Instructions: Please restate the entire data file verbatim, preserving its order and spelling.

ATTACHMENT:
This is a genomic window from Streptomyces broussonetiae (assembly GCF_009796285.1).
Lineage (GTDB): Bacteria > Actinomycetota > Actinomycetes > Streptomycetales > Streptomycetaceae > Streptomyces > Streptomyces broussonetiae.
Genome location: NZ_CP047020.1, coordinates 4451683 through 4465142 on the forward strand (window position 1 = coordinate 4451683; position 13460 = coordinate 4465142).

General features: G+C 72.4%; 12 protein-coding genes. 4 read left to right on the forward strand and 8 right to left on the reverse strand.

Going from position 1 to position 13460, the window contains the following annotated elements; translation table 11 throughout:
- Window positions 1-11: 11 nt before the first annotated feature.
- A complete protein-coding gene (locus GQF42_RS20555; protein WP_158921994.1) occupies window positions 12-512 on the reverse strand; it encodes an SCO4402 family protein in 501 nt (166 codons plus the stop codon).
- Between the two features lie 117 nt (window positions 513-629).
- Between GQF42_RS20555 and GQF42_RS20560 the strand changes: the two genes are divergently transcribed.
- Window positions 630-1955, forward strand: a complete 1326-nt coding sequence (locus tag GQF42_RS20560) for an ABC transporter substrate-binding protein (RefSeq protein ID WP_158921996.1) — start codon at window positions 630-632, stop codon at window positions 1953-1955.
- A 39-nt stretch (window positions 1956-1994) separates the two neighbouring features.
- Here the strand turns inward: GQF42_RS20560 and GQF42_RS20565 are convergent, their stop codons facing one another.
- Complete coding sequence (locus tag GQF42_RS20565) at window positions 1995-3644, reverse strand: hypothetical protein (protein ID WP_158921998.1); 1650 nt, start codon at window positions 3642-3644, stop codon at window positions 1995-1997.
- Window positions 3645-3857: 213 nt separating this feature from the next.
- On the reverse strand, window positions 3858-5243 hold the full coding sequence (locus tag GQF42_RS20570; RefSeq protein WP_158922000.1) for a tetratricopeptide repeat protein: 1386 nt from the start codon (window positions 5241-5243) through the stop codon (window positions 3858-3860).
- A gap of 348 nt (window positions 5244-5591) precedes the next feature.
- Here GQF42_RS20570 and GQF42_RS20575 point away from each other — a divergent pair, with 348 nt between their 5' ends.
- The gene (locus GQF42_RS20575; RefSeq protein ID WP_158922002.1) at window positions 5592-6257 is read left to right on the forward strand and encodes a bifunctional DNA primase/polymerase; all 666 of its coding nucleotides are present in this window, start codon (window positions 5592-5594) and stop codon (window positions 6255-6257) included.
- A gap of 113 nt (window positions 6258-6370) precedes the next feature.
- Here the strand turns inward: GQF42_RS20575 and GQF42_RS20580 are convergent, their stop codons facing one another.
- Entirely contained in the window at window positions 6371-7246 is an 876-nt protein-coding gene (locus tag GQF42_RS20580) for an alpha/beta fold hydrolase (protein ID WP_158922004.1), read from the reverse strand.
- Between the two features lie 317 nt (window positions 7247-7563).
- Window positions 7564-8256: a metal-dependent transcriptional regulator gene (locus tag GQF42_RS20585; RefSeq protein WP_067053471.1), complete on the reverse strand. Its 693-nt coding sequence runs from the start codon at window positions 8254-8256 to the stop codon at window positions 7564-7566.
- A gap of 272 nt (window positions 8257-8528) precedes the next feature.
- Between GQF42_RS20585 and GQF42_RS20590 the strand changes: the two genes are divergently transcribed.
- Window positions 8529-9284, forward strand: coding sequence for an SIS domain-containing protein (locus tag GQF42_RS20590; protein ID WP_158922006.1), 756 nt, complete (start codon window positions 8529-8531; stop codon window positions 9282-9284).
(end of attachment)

This is a genomic window from Streptomyces broussonetiae (assembly GCF_009796285.1).
Lineage (GTDB): Bacteria > Actinomycetota > Actinomycetes > Streptomycetales > Streptomycetaceae > Streptomyces > Streptomyces broussonetiae.
Genome location: NZ_CP047020.1, coordinates 4451683 through 4465142 on the forward strand (window position 1 = coordinate 4451683; position 13460 = coordinate 4465142).

General features: G+C 72.4%; 12 protein-coding genes. 4 read left to right on the forward strand and 8 right to left on the reverse strand.

Going from position 1 to position 13460, the window contains the following annotated elements; translation table 11 throughout:
- Window positions 1-11: 11 nt before the first annotated feature.
- A complete protein-coding gene (locus GQF42_RS20555; protein WP_158921994.1) occupies window positions 12-512 on the reverse strand; it encodes an SCO4402 family protein in 501 nt (166 codons plus the stop codon).
- Between the two features lie 117 nt (window positions 513-629).
- Between GQF42_RS20555 and GQF42_RS20560 the strand changes: the two genes are divergently transcribed.
- Window positions 630-1955, forward strand: a complete 1326-nt coding sequence (locus tag GQF42_RS20560) for an ABC transporter substrate-binding protein (RefSeq protein ID WP_158921996.1) — start codon at window positions 630-632, stop codon at window positions 1953-1955.
- A 39-nt stretch (window positions 1956-1994) separates the two neighbouring features.
- Here the strand turns inward: GQF42_RS20560 and GQF42_RS20565 are convergent, their stop codons facing one another.
- Complete coding sequence (locus tag GQF42_RS20565) at window positions 1995-3644, reverse strand: hypothetical protein (protein ID WP_158921998.1); 1650 nt, start codon at window positions 3642-3644, stop codon at window positions 1995-1997.
- Window positions 3645-3857: 213 nt separating this feature from the next.
- On the reverse strand, window positions 3858-5243 hold the full coding sequence (locus tag GQF42_RS20570; RefSeq protein WP_158922000.1) for a tetratricopeptide repeat protein: 1386 nt from the start codon (window positions 5241-5243) through the stop codon (window positions 3858-3860).
- A gap of 348 nt (window positions 5244-5591) precedes the next feature.
- Here GQF42_RS20570 and GQF42_RS20575 point away from each other — a divergent pair, with 348 nt between their 5' ends.
- The gene (locus GQF42_RS20575; RefSeq protein ID WP_158922002.1) at window positions 5592-6257 is read left to right on the forward strand and encodes a bifunctional DNA primase/polymerase; all 666 of its coding nucleotides are present in this window, start codon (window positions 5592-5594) and stop codon (window positions 6255-6257) included.
- A gap of 113 nt (window positions 6258-6370) precedes the next feature.
- Here the strand turns inward: GQF42_RS20575 and GQF42_RS20580 are convergent, their stop codons facing one another.
- Entirely contained in the window at window positions 6371-7246 is an 876-nt protein-coding gene (locus tag GQF42_RS20580) for an alpha/beta fold hydrolase (protein ID WP_158922004.1), read from the reverse strand.
- Between the two features lie 317 nt (window positions 7247-7563).
- Window positions 7564-8256: a metal-dependent transcriptional regulator gene (locus tag GQF42_RS20585; RefSeq protein WP_067053471.1), complete on the reverse strand. Its 693-nt coding sequence runs from the start codon at window positions 8254-8256 to the stop codon at window positions 7564-7566.
- A gap of 272 nt (window positions 8257-8528) precedes the next feature.
- Between GQF42_RS20585 and GQF42_RS20590 the strand changes: the two genes are divergently transcribed.
- Window positions 8529-9284, forward strand: coding sequence for an SIS domain-containing protein (locus tag GQF42_RS20590; protein ID WP_158922006.1), 756 nt, complete (start codon window positions 8529-8531; stop codon window positions 9282-9284).